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June 1930

ASTHMA IN CHILDREN: X. THE ROLE OF KETOGENIC AND LOW CARBOHYDRATE DIETS IN THE TREATMENT OF A SELECTED GROUP OF PATIENTS

Author Affiliations

NEW YORK
From the Children's Asthma Clinic, Mount Sinai Hospital, Department of Pediatrics, Dr. Béla Schick, Director, and from the Department of Dietetics, Adeline Wood, supervising dietitian.

Am J Dis Child. 1930;39(6):1240-1254. doi:10.1001/archpedi.1930.01930180090008
Abstract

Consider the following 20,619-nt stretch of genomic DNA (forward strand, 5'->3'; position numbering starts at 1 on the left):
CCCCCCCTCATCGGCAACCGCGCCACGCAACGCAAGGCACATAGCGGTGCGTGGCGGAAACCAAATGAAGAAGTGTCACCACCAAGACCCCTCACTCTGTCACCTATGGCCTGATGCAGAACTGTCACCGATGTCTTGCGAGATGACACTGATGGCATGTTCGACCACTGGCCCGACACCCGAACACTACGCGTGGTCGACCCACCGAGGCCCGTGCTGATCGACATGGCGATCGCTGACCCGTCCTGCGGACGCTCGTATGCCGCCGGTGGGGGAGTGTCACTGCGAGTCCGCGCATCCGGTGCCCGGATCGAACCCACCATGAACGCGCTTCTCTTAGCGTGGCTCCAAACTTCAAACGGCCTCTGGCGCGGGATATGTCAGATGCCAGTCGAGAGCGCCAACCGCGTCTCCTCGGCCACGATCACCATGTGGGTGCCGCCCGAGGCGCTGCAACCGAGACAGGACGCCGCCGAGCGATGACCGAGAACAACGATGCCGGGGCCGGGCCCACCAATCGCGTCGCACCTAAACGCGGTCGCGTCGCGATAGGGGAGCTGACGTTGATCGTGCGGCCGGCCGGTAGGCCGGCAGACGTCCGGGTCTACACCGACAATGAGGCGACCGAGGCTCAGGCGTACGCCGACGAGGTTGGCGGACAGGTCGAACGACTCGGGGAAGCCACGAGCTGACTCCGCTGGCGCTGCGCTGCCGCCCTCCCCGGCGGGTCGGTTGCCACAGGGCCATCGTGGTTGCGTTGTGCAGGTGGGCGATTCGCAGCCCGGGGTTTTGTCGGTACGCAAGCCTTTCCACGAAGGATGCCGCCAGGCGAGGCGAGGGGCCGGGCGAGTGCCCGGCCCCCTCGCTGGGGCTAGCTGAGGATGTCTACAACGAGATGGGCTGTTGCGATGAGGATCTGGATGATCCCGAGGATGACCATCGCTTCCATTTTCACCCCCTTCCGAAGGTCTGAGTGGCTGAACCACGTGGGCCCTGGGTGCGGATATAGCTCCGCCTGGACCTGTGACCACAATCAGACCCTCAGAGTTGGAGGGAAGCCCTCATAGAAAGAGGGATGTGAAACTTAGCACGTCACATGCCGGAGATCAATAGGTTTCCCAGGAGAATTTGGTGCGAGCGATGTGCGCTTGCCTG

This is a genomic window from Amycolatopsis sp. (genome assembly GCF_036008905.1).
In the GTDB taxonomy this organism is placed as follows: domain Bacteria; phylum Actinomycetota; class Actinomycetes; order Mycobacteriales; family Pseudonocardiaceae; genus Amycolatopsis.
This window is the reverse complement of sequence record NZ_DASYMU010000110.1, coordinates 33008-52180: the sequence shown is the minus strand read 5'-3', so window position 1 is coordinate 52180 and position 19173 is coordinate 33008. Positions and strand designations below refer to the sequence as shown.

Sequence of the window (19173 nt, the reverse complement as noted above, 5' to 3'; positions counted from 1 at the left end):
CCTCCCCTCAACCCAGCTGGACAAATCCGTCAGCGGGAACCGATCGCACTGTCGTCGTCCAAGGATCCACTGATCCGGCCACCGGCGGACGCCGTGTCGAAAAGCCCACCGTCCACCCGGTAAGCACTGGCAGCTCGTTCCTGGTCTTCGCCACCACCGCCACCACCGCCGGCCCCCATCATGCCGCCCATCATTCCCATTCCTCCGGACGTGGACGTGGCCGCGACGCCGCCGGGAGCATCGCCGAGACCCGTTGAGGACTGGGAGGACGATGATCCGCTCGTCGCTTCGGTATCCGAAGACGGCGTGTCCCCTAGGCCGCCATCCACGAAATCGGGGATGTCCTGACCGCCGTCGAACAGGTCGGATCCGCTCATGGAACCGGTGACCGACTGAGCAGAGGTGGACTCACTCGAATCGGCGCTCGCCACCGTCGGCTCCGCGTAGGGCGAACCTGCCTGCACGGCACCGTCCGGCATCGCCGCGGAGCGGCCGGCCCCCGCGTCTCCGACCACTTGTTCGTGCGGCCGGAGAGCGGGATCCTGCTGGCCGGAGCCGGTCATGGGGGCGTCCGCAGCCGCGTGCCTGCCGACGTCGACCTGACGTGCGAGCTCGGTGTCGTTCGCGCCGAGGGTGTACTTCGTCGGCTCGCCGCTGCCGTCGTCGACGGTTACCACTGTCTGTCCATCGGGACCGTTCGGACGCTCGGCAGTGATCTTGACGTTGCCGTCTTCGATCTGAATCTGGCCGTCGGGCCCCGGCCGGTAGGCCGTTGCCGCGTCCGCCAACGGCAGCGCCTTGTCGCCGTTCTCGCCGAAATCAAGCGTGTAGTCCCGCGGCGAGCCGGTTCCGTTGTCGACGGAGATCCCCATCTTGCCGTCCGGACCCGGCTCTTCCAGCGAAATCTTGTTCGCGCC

With the introduction of the protein skin tests in the past decade considerable progress has been made in the study and care of children suffering from bronchial asthma. A practical method of classification of asthma along etiologic lines is now possible and is of extreme value since it leads directly to rational therapy. As a result of modern therapy, the percentage of children definitely improved or relieved from asthma ranges widely, according to the reports in the literature, from 40 to as high as 90. Thus, between 10 and 60 per cent of the patients who have received accepted standard modern investigation and treatment continue to have asthma. Within this class of unimproved patients there exists, in our experience, a subgroup of children in whom the asthma remains severely chronic from the point of view of intensity, frequency and long duration of the attacks. In these cases little can be

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